Canada Also Experiencing Shift in Conservative Politics

By: Justin P. Goodrich, LL. M.

Last month I wrote about the U.S. Presidential Election; more specifically, the fracturing that had been taking place within the Republican Party.  Having taken the time to comment on what was taking place in the United States, I thought it only appropriate that this month I reflect on what is taking place within Canadian politics.  More specifically, what is taking place within ‘conservative’ Canadian politics.

During the last election I was, admittedly, troubled by the state of the Conservative Party.  Though I have never held anything but a conservative membership (my first federal membership was as a teenager with the Canadian Alliance Party before they merged with the Progressive Conservatives in 2003 to form today’s Conservative Party of Canada), in recent years I have struggled.

Now before I go any further, I should say that although I still identify as a conservative, over the past five or six years my political thinking has changed and I now find myself identifying more so as a progressive conservative.  So what does that mean?  It means that while I still believe strongly in core conservative principles – free enterprise, international trade, a strong national defense, local government, etc. – I also hold liberal (small “l”) views on social issues.  For example, I have no problems with the legalization of marijuana, and I am honored to be attending my first gay wedding next summer.

Though perhaps what I have just written is disturbing for some conservatives, I am delighted by the fact that they are now becoming the minority within the party.  Indeed, over the past few years the Conservative Party of Canada was staring to feel a lot like the Republican Party (very, very right of center), and though there are still those elements within the party, more and more conservatives are taking an active role in reshaping the party’s narrative.

Whether it be changes within the party’s very own constitution which now recognizes that marriage is between two people who are in love regardless of gender, to the example set by the Hon. Michelle Rempel who, just last month, championed a motion in the House regarding Yazidis refugees (a very different approach to immigration compared to Republican’s); the reality is that more and more conservatives are focusing on issues that truly matter.  Indeed, from social justice, to the environment (our very own Abbotsford MP, the Hon. Ed Fast doing an excellent job as the Environment Critic), to immigration, the Conservative Party is turning a page – one that has progressives like me find very optimistic!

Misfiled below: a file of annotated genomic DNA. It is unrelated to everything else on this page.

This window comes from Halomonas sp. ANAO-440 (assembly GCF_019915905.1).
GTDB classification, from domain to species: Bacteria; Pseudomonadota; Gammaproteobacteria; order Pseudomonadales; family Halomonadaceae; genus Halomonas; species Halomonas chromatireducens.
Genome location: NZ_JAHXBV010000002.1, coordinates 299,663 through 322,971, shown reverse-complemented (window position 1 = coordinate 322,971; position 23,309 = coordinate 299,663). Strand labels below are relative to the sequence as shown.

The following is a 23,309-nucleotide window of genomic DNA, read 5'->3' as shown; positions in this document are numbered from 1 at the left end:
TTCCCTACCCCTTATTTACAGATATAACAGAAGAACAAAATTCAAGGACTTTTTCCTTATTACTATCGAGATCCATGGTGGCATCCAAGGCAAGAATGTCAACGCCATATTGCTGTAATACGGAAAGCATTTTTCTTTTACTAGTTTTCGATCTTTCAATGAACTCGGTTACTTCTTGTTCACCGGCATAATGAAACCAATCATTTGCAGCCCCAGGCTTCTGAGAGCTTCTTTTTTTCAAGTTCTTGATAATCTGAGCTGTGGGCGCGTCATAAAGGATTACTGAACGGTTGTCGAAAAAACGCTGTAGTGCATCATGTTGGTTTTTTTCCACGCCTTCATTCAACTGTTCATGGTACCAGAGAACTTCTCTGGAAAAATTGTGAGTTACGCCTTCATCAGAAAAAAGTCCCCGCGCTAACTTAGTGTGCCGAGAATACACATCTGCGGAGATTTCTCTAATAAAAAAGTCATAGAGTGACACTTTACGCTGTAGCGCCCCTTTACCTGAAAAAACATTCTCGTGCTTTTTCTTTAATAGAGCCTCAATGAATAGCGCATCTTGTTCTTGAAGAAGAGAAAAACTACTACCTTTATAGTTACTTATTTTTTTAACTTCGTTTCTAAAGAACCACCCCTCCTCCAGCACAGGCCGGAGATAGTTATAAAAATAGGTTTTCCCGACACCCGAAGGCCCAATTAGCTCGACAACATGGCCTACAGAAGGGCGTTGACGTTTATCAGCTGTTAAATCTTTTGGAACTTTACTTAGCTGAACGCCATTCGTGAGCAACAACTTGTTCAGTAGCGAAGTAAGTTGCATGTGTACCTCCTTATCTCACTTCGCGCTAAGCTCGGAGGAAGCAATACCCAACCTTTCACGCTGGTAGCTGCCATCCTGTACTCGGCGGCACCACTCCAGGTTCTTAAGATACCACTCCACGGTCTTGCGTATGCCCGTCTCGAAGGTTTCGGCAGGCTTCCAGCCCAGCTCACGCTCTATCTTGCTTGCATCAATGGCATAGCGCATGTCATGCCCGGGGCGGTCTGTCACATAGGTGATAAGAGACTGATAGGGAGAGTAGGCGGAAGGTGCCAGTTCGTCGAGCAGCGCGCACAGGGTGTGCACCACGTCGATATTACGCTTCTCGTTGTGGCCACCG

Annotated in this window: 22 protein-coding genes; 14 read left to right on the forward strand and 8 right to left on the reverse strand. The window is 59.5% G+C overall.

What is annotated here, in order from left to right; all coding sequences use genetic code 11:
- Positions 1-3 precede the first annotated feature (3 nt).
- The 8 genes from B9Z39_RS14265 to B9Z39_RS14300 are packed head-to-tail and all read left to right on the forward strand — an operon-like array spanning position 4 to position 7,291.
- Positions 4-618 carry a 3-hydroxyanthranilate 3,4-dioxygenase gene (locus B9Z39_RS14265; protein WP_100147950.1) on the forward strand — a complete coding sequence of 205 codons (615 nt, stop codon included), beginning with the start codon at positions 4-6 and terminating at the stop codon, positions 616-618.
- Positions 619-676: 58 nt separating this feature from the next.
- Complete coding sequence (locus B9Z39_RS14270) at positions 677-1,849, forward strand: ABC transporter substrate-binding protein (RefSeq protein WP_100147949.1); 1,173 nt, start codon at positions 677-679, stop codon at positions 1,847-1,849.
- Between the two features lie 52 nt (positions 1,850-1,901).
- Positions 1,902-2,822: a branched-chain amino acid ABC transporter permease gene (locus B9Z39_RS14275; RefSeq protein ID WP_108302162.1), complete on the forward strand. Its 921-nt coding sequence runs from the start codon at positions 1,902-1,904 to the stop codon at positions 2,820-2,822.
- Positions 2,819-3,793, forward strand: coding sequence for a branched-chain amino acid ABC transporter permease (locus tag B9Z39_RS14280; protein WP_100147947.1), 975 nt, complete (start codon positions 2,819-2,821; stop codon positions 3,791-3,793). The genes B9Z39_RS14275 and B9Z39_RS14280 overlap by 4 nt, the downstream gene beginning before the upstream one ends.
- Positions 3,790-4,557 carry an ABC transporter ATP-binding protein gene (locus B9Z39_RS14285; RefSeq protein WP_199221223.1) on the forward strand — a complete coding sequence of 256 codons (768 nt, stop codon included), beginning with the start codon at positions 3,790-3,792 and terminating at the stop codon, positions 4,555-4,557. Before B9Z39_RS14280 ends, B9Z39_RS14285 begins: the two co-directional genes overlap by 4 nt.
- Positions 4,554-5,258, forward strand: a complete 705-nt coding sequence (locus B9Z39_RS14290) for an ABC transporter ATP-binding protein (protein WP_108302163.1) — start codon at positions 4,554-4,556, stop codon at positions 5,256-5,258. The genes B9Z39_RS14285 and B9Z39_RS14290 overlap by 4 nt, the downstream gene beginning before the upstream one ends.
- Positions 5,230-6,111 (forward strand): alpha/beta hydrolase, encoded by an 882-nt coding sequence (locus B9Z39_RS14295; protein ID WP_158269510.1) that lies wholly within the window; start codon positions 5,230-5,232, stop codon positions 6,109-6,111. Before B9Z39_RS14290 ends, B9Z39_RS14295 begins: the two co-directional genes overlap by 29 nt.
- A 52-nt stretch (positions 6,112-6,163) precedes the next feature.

For the Record…

Not too long ago I was meeting with a local Conservative MP.  He introduced me to his staff as “this is the Justin we like… except for his hair… we all have to admit, the other Justin has much better hair.”  We all chuckled, myself included, because let’s face it… Mr. Trudeau has great hair and I hardly have any.  However, despite his good looks, charm, and international rock-star status, the question still remains – what good is a country with a popular Prime Minister, if our economy is being driven in to the ground?  To that end – and further to the shift I have spoken about within this months column – it is my sincere hope that the next leader of the Conservative Party of Canada not only fosters progressive values, but also has the charisma and depth so that we can enjoy the best of both worlds – a country of equality for all, and a strong economy to support it.

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